ABSTRACT
  Coronavirus disease 2019 (COVID-19) outbreak, first reported in Wuhan, China, has rapidly swept around the world just within a month, causing global public health emergency. In diagnosis, chest computed tomography (CT) manifestations can supplement parts of limitations of real-time reverse transcription polymerase chain reaction (RT-PCR) assay. Based on a comprehensive literature review and the experience in the frontline, we aim to review the typical and relatively atypical CT manifestations with representative COVID-19 cases at our hospital, and hope to strengthen the recognition of these features with radiologists and help them make a quick and accurate diagnosis. Key Points • Ground glass opacities, consolidation, reticular pattern, and crazy paving pattern are typical CT manifestations of COVID-19. • Emerging atypical CT manifestations, including airway changes, pleural changes, fibrosis, nodules, etc., were demonstrated in COVID-19 patients. • CT manifestations may associate with the progression and prognosis of COVID-19.
FULL TEXT LINK
http://dx.doi.org/10.1007/s00330-020-06801-0

RECORD 36
TITLE
  Blended learning via distance in pre-registration nursing education: A scoping review
AUTHOR NAMES
  Jowsey T.;  Foster G.;  Cooper-Ioelu P.;  Jacobs S.
SOURCE
  Nurse education in practice (2020) 44 (102775). Date of Publication: 25 Mar 2020
ABSTRACT
  Prior to the Covid-19 global pandemic, we reviewed literature and identified comprehensive evidence of the efficacy of blended learning for pre-registration nursing students who learn across distances and/or via satellite campuses. Following a methodological framework, a scoping literature review was undertaken. We searched six databases (EBSCOHOST (CINHAL plus; Education research Complete; Australia/New Zealand Reference Centre); Google Scholar; EMBASE (Ovid) [ERIC (Ovid); Medline (Ovid)]; PubMed: ProQuest Education Journals & ProQuest Nursing & Allied Health Source) for the period 2005-December 2015. Critical appraisal for critiquing qualitative and quantitative studies was undertaken, as was a thematic analysis. Twenty-eight articles were included for review, which reported nursing research (n = 23) and student experiences of blended learning in higher education (n = 5). Four key themes were identified in the literature: active learning, technological barriers, support, and communication. The results suggest that when delivered purposefully, blended learning can positively influence and impact on the achievements of students, especially when utilised to manage and support distance education. Further research is needed about satellite campuses with student nurses, to assist with the development of future educational practice.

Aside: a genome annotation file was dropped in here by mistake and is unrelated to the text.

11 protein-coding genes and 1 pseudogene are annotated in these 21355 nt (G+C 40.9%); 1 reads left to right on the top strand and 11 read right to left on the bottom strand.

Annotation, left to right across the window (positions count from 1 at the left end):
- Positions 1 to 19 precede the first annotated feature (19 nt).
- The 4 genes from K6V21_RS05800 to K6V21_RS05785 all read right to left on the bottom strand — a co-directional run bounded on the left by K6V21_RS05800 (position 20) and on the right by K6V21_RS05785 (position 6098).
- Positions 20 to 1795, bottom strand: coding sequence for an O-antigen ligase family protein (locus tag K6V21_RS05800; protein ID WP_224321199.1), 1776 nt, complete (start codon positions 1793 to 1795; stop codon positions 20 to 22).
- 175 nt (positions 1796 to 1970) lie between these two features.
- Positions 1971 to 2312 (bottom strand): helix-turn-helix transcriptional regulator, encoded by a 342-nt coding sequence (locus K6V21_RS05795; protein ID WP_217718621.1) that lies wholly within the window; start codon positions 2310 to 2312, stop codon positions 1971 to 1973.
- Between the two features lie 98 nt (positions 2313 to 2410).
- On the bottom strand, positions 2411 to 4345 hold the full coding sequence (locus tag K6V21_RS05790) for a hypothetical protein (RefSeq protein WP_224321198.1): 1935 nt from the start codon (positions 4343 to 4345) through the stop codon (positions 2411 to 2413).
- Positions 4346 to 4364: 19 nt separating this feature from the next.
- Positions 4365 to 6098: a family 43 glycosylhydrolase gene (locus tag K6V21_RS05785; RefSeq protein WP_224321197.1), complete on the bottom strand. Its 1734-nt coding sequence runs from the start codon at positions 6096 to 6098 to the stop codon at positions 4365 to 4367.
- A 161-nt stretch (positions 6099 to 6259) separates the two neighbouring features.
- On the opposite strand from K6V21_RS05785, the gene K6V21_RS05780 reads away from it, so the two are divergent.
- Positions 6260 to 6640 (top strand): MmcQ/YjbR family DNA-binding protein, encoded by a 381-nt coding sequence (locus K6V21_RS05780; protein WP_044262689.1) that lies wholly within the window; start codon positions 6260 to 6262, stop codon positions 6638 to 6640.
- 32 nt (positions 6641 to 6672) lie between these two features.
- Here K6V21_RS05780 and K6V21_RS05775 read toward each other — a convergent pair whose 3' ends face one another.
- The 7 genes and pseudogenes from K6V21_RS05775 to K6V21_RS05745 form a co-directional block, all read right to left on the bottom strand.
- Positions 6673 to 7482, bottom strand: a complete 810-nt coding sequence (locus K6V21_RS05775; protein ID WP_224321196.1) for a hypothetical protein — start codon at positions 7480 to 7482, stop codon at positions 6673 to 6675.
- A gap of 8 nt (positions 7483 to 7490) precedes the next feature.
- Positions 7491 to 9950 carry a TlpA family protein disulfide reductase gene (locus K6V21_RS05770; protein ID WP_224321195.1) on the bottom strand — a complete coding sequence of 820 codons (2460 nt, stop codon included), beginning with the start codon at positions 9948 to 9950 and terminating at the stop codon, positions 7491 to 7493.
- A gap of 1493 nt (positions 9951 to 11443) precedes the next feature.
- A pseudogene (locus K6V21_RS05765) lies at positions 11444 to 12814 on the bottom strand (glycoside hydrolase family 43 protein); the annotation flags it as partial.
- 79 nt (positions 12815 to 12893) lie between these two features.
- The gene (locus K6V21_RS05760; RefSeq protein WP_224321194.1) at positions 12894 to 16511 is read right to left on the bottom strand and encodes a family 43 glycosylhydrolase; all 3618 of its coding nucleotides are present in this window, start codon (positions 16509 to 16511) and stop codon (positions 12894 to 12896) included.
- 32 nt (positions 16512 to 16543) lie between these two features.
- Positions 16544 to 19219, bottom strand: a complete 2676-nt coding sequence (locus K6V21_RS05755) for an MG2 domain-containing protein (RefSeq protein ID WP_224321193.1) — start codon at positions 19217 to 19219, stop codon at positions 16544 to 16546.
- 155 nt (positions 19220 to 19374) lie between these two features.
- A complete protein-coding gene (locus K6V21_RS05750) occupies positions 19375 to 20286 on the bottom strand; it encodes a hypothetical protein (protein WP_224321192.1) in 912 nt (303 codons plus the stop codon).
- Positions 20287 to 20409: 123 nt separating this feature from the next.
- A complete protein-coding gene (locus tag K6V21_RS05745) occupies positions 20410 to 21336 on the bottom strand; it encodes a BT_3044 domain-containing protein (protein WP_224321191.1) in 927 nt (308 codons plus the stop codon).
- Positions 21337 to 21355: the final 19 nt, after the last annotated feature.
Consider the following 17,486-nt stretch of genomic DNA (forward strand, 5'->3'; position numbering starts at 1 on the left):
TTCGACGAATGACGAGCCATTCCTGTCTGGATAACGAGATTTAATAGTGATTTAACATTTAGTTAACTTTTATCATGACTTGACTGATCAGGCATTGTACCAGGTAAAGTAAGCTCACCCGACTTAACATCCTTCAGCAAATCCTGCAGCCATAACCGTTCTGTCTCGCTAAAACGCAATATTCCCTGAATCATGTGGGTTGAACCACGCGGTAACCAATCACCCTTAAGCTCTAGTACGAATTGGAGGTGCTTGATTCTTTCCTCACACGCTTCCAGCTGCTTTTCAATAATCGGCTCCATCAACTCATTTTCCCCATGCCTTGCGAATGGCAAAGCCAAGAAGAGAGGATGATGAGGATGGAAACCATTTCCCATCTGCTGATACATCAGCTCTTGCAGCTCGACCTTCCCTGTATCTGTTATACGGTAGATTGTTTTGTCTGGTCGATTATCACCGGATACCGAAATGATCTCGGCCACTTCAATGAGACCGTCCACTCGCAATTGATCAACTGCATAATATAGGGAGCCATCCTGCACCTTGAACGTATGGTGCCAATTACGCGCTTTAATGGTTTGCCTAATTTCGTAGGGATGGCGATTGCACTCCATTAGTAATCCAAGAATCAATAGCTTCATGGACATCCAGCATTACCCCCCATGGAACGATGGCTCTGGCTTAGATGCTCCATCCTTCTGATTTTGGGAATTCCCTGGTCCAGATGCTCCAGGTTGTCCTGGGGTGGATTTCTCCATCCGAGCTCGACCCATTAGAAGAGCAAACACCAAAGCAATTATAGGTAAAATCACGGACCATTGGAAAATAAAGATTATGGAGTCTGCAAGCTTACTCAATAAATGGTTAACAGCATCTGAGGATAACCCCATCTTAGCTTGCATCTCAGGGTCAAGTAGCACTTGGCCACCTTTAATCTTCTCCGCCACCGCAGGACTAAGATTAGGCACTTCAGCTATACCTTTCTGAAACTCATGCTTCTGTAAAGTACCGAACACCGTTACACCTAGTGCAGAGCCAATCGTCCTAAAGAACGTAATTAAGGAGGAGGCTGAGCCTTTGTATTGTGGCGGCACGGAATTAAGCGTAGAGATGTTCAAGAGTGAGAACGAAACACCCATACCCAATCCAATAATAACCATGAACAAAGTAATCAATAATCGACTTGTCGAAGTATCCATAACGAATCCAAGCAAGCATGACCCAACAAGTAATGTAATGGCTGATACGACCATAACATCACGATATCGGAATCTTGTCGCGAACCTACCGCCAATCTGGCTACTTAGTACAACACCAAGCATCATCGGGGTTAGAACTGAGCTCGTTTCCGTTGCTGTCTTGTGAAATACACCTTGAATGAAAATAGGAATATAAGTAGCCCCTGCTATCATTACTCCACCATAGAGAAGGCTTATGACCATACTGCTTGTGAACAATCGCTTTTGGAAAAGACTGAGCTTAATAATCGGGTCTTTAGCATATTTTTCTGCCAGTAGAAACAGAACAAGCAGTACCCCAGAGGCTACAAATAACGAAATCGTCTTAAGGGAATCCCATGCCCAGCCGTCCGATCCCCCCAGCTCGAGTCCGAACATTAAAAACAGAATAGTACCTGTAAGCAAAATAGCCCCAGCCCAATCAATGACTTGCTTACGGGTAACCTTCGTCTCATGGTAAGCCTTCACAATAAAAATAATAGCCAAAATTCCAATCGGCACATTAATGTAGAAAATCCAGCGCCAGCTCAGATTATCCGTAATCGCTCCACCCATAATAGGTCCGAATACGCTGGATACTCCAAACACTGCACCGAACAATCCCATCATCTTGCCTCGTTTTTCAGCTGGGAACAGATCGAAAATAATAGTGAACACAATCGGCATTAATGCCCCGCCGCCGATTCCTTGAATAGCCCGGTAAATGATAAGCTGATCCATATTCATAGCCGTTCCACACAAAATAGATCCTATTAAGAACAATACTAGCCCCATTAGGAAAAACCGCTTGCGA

FULL TEXT LINK
http://dx.doi.org/10.1016/j.nepr.2020.102775

RECORD 37
TITLE
  Cardiac troponin I in patients with coronavirus disease 2019 (COVID-19): Evidence from a meta-analysis
AUTHOR NAMES
  Lippi G.;  Lavie C.J.;  Sanchis-Gomar F.
SOURCE
  Progress in Cardiovascular Diseases (2020). Date of Publication: 2020
FULL TEXT LINK
http://dx.doi.org/10.1016/j.pcad.2020.03.001

RECORD 38
TITLE
  CT morphology of COVID-19: Case report and review of literature
AUTHOR NAMES
  Hamer O.W.;  Salzberger B.;  Gebauer J.;  Stroszczynski C.;  Pfeifer M.
SOURCE
  RoFo : Fortschritte auf dem Gebiete der Rontgenstrahlen und der Nuklearmedizin (2020). Date of Publication: 26 Mar 2020
FULL TEXT LINK
http://dx.doi.org/10.1055/a-1142-4094

RECORD 39
TITLE
  COVID-19 and the otolaryngologist – preliminary evidence-based review
AUTHOR NAMES
  Vukkadala N.;  Qian Z.J.;  Holsinger F.C.;  Patel Z.M.;  Rosenthal E.
SOURCE
  The Laryngoscope (2020). Date of Publication: 26 Mar 2020
ABSTRACT
  The SARS-CoV-2 virus which causes coronavirus disease 2019 (COVID-19) has rapidly swept across the world since its identification in December 2019. Otolaryngologists are at unique risk due to the close contact with mucus membranes of the upper respiratory tract and have been among the most affected healthcare workers in Wuhan, China. We present information on COVID-19 management relevant to otolaryngologists on the frontlines of this pandemic and provide preliminary guidance based on practices implemented in China and other countries and practical strategies deployed at Stanford University. This article is protected by copyright. All rights reserved.
FULL TEXT LINK
http://dx.doi.org/10.1002/lary.28672

RECORD 40
TITLE